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Reviewed by:
  • Mixed Race Hollywood
  • Emily D. Edwards
Mixed Race Hollywood Mary Beltràn and Camilla Fojas, eds. New York: New York University Press, 2008, 325 pp.

Mixed Race Hollywood is a collection of essays that could not be timelier. As popular media, journalists, and citizen bloggers actively dispute the impact of President Barack Obama’s election on attitudes toward race, editors Mary Beltràn and Camilla Fojas have compiled a series of essays that explore ways popular media and celebrity have presented miscegenation and racial identity for Americans. These historical and critical essays analyze specific films, television programs, Internet sites, and the appearance of celebrity image to help explain the ways popular media presentations of race correspond with the development of social behaviors and attitudes. Though some might credit “liberal Hollywood” for ushering America into the “mulatto millennium,” it is obvious from the collection of essays in this book that Hollywood is not always the leader of public opinion but often takes the more conservative approach, lagging behind fairly widespread social attitudes.

The editors divide the book into four sections: themes of mixed race representation, miscegenation and romance, genre and mixed race characters, and finally, a section that examines the shift in media presentation of mixed race characters from tragic to heroic. The introduction by Beltràn and Fojas helps set the background and the overall argument that media presentations reveal a cultural shift in American attitudes toward mixed race characters. The introduction also provides some useful notes on terminology.

The essays begin, appropriately, with J. E. [End Page 60] Smyth’s chapter, “Classical Hollywood and the Filmic Writing of Interracial History, 1931–1939.” This chapter examines films such as Cimarron (1931), Ramona (1936), Show Boat (1936), Jezebel (1938), and Gone with the Wind (1939), to show that early Hollywood did occasionally produce a film of historical fiction that managed to escape the racial censorship of the Hays Code (1930–68). The discussion here includes a focus on biracial heroines, which could make this chapter interesting supplemental reading for courses in gender studies as well as African American, American Literature, and film studies. I have to say that Smyth’s examination of Scarlett O’Hara made me reconsider aspects of a character I thought I knew fairly well.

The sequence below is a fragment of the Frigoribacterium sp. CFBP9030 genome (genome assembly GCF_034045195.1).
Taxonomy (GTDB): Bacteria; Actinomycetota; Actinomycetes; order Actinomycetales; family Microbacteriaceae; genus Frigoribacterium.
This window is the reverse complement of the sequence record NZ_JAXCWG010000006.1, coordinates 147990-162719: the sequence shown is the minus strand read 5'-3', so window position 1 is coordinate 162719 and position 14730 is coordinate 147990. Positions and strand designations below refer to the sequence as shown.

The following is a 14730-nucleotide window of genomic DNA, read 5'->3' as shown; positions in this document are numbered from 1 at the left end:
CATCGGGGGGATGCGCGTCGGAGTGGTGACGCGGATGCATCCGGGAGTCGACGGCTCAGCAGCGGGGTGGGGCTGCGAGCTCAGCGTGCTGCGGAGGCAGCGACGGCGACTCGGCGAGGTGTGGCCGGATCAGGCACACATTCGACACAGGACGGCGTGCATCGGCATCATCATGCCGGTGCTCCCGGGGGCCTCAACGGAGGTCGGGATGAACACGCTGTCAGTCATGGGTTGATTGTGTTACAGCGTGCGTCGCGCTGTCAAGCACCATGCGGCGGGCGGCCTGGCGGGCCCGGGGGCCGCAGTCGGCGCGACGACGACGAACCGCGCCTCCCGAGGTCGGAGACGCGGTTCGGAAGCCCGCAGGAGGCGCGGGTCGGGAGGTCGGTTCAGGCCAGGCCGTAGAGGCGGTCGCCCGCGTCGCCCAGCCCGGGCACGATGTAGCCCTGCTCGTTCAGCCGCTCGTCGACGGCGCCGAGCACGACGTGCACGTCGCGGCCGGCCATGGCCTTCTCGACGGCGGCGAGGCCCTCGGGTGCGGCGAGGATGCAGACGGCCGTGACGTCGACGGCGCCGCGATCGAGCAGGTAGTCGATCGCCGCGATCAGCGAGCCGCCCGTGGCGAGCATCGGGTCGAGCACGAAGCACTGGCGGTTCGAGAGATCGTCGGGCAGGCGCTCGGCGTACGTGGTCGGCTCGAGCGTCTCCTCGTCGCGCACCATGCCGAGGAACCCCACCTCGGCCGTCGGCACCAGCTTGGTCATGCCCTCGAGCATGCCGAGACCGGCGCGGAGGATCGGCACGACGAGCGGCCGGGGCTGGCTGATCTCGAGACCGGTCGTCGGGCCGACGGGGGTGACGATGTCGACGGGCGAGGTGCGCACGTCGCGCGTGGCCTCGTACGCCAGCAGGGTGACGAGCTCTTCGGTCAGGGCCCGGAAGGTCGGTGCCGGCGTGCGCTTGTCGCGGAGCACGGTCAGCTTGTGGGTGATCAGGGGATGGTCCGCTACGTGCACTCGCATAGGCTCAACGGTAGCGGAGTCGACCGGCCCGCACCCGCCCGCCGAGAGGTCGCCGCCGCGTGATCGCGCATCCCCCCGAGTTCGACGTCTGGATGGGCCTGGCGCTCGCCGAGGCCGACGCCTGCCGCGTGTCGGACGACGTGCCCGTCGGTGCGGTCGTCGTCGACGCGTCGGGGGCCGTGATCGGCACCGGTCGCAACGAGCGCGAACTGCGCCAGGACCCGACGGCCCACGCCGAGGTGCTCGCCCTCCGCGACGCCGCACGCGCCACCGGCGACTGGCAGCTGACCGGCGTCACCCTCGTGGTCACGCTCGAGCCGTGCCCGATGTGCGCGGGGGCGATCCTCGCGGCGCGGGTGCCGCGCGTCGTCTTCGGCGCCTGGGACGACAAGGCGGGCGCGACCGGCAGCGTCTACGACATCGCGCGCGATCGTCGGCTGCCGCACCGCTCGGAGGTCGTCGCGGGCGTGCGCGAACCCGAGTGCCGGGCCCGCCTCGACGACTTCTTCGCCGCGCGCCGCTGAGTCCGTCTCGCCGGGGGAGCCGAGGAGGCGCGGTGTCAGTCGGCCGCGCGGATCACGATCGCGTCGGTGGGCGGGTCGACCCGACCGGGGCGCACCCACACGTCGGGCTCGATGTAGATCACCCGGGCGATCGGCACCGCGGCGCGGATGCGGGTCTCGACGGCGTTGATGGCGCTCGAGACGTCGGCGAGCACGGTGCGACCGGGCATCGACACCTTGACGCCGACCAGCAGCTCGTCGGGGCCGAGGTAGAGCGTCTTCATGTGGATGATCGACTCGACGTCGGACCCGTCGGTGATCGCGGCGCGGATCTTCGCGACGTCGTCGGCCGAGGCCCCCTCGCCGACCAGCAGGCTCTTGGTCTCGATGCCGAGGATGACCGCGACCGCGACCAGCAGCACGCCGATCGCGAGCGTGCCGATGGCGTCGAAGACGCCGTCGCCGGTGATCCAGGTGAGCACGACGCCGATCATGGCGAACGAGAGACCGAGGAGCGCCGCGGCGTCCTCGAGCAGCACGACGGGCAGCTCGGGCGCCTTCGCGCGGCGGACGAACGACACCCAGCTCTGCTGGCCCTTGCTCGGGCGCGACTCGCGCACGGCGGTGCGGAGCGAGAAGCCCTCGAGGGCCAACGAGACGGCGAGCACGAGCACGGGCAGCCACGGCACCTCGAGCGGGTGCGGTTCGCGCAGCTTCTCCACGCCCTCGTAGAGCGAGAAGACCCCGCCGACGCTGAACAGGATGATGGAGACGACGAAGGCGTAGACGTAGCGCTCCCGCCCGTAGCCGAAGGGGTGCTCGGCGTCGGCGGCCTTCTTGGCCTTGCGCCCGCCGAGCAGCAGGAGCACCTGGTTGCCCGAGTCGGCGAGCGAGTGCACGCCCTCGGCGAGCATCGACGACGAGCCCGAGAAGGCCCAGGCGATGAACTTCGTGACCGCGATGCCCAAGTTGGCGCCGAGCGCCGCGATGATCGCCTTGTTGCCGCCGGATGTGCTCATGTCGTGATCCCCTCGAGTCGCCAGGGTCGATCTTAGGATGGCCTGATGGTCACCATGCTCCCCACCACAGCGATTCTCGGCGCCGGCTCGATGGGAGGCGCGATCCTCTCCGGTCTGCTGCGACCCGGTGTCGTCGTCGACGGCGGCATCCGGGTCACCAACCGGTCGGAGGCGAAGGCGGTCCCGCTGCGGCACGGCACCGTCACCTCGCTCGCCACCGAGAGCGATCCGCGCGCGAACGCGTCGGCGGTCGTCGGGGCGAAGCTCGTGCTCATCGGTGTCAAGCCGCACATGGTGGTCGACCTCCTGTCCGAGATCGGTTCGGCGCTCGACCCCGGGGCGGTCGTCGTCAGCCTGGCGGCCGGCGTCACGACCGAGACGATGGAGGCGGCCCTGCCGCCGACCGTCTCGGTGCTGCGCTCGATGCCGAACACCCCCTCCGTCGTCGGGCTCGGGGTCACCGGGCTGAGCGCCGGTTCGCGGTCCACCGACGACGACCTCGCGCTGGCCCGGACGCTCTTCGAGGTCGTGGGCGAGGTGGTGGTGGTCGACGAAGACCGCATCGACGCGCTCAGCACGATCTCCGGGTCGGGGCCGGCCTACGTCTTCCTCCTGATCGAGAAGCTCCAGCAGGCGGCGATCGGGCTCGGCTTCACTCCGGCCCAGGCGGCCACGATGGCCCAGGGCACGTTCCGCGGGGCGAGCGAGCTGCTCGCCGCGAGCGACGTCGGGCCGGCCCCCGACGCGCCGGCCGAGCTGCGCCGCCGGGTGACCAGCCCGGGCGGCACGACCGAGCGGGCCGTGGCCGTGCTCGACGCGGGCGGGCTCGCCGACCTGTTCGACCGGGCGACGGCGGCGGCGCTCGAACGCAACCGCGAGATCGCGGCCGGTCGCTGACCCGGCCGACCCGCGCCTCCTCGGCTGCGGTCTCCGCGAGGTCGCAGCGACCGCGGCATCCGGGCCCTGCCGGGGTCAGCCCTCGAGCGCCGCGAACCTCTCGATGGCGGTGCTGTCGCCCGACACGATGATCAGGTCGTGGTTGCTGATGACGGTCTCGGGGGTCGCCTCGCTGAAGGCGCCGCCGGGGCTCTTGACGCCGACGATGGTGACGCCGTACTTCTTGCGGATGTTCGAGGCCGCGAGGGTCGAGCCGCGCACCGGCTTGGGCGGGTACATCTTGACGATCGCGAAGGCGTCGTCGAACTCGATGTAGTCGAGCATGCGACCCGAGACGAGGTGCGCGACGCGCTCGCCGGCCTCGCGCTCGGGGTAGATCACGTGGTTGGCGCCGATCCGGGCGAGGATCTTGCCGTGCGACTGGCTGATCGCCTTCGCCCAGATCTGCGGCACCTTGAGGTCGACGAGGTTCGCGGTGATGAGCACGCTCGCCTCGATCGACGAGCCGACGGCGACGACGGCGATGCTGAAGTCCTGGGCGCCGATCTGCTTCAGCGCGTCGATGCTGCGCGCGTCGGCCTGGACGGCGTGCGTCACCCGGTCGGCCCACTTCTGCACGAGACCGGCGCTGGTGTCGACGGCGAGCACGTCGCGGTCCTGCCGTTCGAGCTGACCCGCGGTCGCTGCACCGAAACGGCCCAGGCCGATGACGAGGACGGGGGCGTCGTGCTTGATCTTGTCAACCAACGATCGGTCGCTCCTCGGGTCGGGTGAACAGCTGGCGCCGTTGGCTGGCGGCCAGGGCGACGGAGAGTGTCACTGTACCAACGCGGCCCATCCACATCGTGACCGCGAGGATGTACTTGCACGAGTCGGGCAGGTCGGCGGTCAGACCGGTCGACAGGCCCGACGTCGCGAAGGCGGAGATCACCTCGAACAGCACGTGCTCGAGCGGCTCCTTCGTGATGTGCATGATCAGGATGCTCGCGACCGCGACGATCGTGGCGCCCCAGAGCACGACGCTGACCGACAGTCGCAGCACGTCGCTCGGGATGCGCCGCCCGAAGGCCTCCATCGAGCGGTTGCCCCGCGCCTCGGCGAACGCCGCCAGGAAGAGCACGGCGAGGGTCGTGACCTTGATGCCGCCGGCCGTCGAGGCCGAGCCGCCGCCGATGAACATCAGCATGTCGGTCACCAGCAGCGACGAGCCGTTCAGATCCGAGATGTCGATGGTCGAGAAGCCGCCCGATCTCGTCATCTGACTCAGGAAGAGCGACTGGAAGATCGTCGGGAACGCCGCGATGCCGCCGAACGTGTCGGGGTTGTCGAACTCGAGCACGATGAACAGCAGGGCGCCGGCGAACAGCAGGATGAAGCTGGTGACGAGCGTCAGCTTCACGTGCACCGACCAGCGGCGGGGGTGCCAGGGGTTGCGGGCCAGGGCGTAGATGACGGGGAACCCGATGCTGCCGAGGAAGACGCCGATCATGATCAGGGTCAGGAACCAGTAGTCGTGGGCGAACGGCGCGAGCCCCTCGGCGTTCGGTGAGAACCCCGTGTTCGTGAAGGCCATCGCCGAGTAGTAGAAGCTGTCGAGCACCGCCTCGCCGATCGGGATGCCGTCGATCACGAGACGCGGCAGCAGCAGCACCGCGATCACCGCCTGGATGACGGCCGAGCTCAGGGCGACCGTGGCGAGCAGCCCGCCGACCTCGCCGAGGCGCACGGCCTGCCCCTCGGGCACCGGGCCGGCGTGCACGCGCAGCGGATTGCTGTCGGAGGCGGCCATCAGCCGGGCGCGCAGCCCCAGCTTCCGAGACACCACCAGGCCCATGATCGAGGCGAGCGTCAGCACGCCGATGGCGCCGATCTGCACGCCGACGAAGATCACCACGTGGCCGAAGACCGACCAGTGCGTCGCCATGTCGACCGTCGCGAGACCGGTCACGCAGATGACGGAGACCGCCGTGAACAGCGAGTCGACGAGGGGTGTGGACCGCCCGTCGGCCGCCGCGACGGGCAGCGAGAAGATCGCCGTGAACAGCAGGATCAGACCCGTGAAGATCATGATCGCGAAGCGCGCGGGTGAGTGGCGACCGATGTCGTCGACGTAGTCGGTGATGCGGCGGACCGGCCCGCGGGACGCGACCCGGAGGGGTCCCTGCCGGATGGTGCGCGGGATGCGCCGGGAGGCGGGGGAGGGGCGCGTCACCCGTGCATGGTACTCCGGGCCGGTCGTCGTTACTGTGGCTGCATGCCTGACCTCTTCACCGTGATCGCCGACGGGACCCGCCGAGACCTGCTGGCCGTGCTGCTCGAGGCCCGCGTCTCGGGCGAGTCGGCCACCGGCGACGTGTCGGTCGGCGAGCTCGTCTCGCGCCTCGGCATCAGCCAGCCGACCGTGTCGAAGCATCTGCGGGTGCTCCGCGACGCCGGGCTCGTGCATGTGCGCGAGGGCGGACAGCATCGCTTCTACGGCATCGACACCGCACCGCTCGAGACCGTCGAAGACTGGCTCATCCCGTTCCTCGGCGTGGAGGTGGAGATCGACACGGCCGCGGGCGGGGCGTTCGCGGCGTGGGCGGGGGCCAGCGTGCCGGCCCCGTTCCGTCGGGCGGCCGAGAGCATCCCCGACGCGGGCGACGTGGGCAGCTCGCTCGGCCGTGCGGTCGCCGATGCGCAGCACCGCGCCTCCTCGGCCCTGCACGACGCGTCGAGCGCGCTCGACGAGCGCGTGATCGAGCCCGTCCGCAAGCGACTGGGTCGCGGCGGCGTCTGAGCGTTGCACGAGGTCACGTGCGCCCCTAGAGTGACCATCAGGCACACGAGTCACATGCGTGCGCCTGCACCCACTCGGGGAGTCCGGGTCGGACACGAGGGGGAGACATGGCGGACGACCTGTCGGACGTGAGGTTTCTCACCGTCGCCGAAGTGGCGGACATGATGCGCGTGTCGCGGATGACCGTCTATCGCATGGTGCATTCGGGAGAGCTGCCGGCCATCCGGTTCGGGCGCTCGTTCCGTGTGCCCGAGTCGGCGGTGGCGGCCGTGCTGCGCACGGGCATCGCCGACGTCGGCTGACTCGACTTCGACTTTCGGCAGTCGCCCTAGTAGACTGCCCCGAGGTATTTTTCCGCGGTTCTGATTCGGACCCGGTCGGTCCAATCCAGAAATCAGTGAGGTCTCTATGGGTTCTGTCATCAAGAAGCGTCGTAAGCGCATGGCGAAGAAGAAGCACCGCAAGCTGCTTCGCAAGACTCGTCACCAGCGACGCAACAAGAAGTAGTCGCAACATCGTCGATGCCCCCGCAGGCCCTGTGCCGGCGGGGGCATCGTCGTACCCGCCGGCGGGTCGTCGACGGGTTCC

Camilla Foja’s chapter on “Mixed Race Frontiers” continues the discussion of mixed race in historical films. She compares the westerns Duel in the Sun (1946) and Rio Lobo (1970) to show how the two films might represent more than 20 years of attitude change toward mixed race characters. Whereas Pearl from Duel in the Sun is “orphaned between two cultures,” the character of Pierre Cordona from Rio Lobo assimilates as a vital support for the film’s white hero, Cord McNally. The final chapter in this section does not provide traditional film scholarship but examines how the Internet site, Mixedfolks.com, celebrates multiracial heritage by “outing” multiracial celebrities. This chapter felt a bit out of place in this particular section but did offer an important examination of the Internet as a forum for racial discourse.

Some of the liveliest chapters in the book come in part 2, which examines film portraits of miscegenation and mixed race romance, adding to the discussions provided in works such as Susan Courtney’s Hollywood Fantasies of Miscegenation: Spectacular Narratives of Gender and Race, 1903–1967 (2005). I found Heidi Ardizzone’s analysis of Night of the Quarter Moon (1959) particularly interesting because, based on the 1927 Rhinelander case, this often-overlooked film corresponds with the current fascination with “reality.” Ardizzone’s discussion about the disparity between the earlier case and the 1959 film’s adaptation to racial politics and “Hollywood endings” is a smart and compelling read.

In “A Window into a Life Un-closeted,” Robb Hernandez adds a comment on the scholarship of New Queer Cinema and what he observes as the critical omission of interracial politics in analysis of these films. He introduces the “spice boy” as a character type, which the films often paired with the lovelorn white gay protagonists and observes that romances between white male protagonists and the “Spice Boys” rarely survive. His study of spectatorship revealed that gay...

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Additional Information

ISSN
1934-6018
Print ISSN
0742-4671
Pages
pp. 60-62
Launched on MUSE
2009-11-15
Open Access
No
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